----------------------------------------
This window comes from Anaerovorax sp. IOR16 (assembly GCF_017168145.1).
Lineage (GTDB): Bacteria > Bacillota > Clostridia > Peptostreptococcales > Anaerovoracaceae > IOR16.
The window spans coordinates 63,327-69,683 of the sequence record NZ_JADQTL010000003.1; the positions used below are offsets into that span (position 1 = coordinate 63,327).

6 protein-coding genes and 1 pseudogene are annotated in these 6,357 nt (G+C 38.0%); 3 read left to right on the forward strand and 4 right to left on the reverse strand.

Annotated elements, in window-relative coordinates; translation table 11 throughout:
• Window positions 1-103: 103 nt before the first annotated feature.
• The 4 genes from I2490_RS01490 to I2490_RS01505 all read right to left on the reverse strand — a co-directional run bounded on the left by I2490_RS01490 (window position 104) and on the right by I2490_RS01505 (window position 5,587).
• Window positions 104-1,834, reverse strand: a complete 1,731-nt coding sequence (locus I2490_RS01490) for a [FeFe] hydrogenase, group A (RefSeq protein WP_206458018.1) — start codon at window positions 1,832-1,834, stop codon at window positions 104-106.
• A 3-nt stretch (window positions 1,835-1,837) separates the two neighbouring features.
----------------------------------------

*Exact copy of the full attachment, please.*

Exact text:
This window comes from Anaerovorax sp. IOR16 (assembly GCF_017168145.1).
Lineage (GTDB): Bacteria > Bacillota > Clostridia > Peptostreptococcales > Anaerovoracaceae > IOR16.
The window spans coordinates 63,327-69,683 of the sequence record NZ_JADQTL010000003.1; the positions used below are offsets into that span (position 1 = coordinate 63,327).

6 protein-coding genes and 1 pseudogene are annotated in these 6,357 nt (G+C 38.0%); 3 read left to right on the forward strand and 4 right to left on the reverse strand.

Annotated elements, in window-relative coordinates; translation table 11 throughout:
• Window positions 1-103: 103 nt before the first annotated feature.
• The 4 genes from I2490_RS01490 to I2490_RS01505 all read right to left on the reverse strand — a co-directional run bounded on the left by I2490_RS01490 (window position 104) and on the right by I2490_RS01505 (window position 5,587).
• Window positions 104-1,834, reverse strand: a complete 1,731-nt coding sequence (locus I2490_RS01490) for a [FeFe] hydrogenase, group A (RefSeq protein WP_206458018.1) — start codon at window positions 1,832-1,834, stop codon at window positions 104-106.
• A 3-nt stretch (window positions 1,835-1,837) separates the two neighbouring features.